Julia Louis-Dreyfus to return for fourth term as 'Veep'
Wednesday Apr 23, 2014
Julia Louis-Dreyfus to return for fourth term as 'Veep'

HBO announced that its political comedy will return in spring 2015 for its fourth season. The premium cable network also said it has renewed "Silicon Valley," its freshman comedy on the tech world created by Mike Judge.Julia Louis-Dreyfus will return to the small screen as the US vice president Selina Meyer for another season, which will be aired next year on HBO. The network opted to renew "Veep" in spite of its flagging ratings. Since its return to the air on April 6, the show has drawn less than a million viewers each week. Nonetheless, the comedy is a hit with critics, as indicated by its frequent award nominations. "Silicon Valley," on the other hand, has been a hit with critics and viewers alike so far. The show, which follows a group of young IT developers and entrepreneurs, has attracted two million viewers per episode on average. It is worth noting, however, that the comedy is aired just before "Game of Thrones," currently HBO's most-watched series. Copyright AFP Relaxnews, 2014.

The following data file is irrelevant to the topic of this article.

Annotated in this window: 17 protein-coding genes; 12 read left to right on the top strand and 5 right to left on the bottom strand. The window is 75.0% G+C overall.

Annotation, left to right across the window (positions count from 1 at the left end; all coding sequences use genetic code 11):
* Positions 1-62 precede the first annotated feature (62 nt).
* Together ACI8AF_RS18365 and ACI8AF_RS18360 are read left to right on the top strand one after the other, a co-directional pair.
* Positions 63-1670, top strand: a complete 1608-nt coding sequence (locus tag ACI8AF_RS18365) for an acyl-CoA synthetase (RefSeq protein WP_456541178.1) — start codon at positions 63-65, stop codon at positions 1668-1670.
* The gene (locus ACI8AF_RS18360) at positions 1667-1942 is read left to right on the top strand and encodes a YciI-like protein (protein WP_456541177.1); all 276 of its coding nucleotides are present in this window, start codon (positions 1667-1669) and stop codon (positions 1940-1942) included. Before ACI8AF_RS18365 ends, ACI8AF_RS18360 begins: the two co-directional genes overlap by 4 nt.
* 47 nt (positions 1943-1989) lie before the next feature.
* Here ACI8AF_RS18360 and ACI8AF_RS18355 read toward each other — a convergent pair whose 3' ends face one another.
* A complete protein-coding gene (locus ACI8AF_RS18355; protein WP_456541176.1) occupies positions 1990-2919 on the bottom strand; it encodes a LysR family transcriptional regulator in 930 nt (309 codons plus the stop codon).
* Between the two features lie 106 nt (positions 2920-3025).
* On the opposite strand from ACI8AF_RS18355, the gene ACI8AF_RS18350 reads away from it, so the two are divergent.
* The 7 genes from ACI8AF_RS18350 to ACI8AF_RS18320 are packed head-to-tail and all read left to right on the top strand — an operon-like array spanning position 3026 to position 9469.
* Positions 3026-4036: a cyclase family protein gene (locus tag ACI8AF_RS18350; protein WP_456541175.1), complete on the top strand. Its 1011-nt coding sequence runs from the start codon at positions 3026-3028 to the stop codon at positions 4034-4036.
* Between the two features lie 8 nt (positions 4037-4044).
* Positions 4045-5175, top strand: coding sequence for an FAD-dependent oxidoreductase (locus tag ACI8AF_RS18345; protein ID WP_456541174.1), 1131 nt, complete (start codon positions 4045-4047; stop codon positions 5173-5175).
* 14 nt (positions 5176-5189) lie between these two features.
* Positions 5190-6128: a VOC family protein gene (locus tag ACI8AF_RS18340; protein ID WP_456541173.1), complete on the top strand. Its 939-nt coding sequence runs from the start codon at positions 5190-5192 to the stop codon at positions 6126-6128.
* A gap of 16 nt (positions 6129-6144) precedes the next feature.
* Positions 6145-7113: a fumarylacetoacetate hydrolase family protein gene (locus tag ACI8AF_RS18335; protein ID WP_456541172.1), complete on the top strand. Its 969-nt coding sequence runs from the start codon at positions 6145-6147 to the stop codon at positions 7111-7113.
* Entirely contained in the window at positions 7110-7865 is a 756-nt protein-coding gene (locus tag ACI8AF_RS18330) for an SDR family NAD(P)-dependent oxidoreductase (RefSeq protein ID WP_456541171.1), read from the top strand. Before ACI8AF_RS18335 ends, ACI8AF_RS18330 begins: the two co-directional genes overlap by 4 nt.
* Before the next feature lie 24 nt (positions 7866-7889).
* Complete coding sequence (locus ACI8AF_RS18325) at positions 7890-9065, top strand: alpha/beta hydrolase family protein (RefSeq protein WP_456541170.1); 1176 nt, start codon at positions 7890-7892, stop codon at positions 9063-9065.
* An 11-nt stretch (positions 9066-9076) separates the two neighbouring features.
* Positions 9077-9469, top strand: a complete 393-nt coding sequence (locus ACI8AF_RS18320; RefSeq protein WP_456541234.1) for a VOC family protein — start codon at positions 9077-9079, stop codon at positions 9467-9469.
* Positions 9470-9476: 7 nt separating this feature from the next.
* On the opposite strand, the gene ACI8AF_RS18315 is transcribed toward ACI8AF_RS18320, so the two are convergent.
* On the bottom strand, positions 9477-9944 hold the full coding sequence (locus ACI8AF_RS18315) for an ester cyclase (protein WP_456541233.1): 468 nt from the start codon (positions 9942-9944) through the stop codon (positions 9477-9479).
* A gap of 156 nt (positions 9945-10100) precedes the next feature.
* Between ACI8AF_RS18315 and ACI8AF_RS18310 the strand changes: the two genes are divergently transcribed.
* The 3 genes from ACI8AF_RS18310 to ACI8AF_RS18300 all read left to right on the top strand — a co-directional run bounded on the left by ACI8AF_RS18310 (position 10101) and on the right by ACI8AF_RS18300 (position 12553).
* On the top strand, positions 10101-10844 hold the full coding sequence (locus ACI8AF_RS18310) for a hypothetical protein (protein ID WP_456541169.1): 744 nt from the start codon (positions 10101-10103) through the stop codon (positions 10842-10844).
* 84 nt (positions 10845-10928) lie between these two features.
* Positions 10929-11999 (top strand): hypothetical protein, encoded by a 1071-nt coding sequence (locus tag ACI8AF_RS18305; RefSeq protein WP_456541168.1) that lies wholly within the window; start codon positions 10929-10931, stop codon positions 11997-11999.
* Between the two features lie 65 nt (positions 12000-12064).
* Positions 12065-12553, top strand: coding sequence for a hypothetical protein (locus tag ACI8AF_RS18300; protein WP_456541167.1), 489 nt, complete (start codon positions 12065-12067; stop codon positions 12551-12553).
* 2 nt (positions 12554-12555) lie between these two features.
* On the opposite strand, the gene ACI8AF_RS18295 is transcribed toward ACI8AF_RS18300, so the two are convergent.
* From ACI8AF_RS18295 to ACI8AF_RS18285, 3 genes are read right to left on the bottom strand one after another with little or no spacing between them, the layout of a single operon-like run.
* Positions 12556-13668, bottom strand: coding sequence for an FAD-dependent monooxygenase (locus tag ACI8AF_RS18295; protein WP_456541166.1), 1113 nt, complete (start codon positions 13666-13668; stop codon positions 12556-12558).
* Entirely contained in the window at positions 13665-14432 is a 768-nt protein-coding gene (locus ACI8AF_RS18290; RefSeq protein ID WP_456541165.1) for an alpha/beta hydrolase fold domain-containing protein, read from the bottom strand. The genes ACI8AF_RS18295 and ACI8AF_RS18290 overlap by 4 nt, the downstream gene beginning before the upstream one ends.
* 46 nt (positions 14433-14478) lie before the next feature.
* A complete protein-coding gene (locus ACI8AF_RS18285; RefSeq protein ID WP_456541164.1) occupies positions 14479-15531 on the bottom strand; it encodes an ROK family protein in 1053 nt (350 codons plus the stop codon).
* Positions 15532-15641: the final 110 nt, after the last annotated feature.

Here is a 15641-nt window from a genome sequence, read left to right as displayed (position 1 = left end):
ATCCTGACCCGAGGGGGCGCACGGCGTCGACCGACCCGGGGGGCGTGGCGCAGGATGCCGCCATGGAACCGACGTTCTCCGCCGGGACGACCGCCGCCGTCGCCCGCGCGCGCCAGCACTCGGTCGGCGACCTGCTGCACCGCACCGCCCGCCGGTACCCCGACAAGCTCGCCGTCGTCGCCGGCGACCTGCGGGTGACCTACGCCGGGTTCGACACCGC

Movies

Performing dogs go big after $1 million TV prize
Wednesday Apr 23, 2014
Performing dogs go big after $1 million TV prize